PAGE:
In Bulgaria, intellectual property rights (IPR) can be used not only to protect but also to monetize cultural heritage and tourism assets. This may include the registration of trademarks for cultural-historical values and tourist destinations, copyrights for historical documents and works of art, and patents for any new technologies or methods used in the preservation and promotion of cultural heritage. By protecting and effectively managing these rights, Bulgaria attracts more tourists and generate revenue from the sale of goods, licensing and other commercial opportunities. Moreover, it can prevent the unauthorized use of the country’s cultural heritage assets and thus preserve the cultural and historical heritage of the country for future generations.
Bulgaria, as a member of the EU, is obliged to comply with EU regulations and laws related to intellectual property rights. Therefore, IPR in Bulgaria are generally governed by the same laws and regulations as in the rest of the European Union (EU).
In Bulgaria, there are several examples of how IPR can be used to protect and monetize cultural heritage:
- Trademarks: The ancient city of Plovdiv, which is a UNESCO World Heritage Site, registered its name as a trademark. This allows the city to protect its brand and prevent unauthorized commercial use of its name.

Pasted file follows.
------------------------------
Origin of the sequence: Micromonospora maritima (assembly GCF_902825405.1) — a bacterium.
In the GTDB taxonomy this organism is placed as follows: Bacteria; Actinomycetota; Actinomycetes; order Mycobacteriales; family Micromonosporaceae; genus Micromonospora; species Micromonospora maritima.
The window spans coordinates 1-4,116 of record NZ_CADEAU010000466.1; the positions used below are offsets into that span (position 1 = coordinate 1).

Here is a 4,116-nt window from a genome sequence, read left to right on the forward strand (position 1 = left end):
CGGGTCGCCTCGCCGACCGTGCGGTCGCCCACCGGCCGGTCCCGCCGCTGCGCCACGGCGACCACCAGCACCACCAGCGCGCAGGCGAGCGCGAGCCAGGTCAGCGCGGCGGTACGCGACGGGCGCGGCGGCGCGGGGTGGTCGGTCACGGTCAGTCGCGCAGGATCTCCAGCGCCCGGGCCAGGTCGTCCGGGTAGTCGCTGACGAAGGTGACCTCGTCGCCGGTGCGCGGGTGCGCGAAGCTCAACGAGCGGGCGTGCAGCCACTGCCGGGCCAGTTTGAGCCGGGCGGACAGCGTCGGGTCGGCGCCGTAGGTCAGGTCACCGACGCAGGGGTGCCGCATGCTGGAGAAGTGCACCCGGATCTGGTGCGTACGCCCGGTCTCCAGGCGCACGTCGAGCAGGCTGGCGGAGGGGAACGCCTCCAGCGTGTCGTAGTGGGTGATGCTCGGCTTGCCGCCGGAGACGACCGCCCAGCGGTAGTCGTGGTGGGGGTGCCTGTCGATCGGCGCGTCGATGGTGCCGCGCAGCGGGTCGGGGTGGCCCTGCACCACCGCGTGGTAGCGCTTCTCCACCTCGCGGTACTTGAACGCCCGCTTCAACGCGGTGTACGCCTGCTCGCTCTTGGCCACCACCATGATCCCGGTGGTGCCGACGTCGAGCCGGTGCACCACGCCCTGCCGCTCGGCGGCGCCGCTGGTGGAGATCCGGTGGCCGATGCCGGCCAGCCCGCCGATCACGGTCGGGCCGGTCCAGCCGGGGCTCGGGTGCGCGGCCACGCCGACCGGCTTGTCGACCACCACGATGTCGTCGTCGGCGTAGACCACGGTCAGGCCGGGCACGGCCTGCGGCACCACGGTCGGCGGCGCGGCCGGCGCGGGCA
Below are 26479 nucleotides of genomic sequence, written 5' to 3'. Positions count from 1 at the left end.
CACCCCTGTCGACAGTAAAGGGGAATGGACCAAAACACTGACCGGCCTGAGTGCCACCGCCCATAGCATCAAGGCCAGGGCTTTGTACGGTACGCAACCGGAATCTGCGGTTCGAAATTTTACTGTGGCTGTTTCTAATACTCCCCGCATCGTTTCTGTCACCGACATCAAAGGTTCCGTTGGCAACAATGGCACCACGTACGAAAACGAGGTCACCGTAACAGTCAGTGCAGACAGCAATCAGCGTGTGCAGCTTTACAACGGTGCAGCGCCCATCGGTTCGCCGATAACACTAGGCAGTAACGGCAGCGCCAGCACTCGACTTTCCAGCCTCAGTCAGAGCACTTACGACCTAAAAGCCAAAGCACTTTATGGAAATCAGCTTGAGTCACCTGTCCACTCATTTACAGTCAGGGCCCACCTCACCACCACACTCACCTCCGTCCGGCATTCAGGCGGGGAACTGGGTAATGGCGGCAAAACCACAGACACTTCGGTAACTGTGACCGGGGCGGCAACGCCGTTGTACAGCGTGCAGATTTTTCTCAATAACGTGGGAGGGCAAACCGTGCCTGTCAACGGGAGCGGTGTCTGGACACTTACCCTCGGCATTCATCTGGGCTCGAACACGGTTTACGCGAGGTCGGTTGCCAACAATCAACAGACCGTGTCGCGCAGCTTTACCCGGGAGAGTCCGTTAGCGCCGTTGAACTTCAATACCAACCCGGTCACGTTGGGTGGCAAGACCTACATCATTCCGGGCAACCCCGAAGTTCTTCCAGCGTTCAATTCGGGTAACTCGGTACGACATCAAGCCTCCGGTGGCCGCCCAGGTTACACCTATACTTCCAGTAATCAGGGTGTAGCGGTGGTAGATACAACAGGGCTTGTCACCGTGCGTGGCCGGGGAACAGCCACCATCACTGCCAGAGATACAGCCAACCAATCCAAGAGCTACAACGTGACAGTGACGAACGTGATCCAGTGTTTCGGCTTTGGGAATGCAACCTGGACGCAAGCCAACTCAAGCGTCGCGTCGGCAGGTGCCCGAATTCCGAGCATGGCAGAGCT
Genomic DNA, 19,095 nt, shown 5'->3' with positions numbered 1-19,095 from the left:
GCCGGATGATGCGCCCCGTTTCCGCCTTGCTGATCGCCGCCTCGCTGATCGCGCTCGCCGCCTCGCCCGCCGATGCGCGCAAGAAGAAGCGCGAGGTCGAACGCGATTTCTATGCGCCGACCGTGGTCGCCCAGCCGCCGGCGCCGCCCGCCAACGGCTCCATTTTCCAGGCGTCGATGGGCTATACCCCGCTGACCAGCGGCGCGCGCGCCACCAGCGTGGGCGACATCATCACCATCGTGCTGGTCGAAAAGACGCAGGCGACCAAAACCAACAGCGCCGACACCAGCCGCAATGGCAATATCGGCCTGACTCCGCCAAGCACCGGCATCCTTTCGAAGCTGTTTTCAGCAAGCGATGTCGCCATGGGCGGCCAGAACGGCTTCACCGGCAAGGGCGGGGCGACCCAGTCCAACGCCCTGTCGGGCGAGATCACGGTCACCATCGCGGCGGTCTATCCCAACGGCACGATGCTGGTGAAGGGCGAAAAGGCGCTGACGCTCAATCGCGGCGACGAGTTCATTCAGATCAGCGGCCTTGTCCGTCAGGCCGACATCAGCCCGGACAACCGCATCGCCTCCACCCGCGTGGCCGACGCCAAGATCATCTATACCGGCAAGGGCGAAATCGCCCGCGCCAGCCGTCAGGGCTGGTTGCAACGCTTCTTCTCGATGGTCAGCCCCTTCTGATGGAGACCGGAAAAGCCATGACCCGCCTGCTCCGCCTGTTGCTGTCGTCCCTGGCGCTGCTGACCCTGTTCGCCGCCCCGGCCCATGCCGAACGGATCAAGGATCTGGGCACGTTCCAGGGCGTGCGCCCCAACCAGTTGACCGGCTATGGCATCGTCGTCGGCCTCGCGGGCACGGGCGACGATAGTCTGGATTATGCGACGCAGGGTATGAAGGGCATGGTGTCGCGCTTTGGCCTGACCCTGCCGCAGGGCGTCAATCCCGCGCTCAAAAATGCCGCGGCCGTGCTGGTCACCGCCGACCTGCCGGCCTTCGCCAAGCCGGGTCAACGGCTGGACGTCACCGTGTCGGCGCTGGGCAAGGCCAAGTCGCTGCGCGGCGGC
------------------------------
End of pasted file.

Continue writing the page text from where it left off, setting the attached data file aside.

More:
- Copyright: The National Archaeological Institute and Museum of Bulgaria owns copyright on the images of the ancient Thracian treasures that are exhibited in the Archaeological Museum in Sofia. This allows the institute to control the reproduction and distribution of these images and generate revenue from licensing fees.
- Patents: A Bulgarian company has developed a new method for the restoration of frescoes in churches and monasteries. They have patented this method, which allows them to control the use of the technology and charge fees for its implementation.
Besides the first layer of 11th-12th century frescoes, of which only fragments are preserved, and the famous second layer of murals from 1259, Boyana Church also has a smaller number of later frescoes from the 14th and 16th-17th century, as well as from 1882. A total of 89 scenes with 240 human images are depicted on the walls of the church, and 18 of those – located in the narthex – depict the life of Saint Nicholas. Two highly revered Bulgarian saints are also represented in the narthex – St. John of Rila (the oldest surviving representation of the saint) and St. Paraskeva (Petka).
- Geographical indications: Bulgarian Rose Oil is an example of a product with registered geographical indications. Bulgaria has applications for entry of “Bulgarian yoghurt” as Protected Designations of Origin (PDO) in the European Register of Protected Designations of Origin and Protected Geographical Indications. This means that only products produced in a certain region and following certain rules can be labeled and sold as “Bulgarian yogurt”. This protects the reputation of the product and helps promote the region and its specific qualities with the proven health benefits of a probiotic superfood.
Now, you see with these small examples that by protecting and effectively managing IPR, their holders can promote the cultural heritage better, and at the same time generate revenues.
Many more examples and best practices can be found in the Learn-IP training program, just follow the link to our LEARN-IP training platform: https://moodle.learn-ip.eu .
(This article as well as the pictures were provided by LEARN-IP partner Angela Ivanova / INI-NOVATION BULGARIA)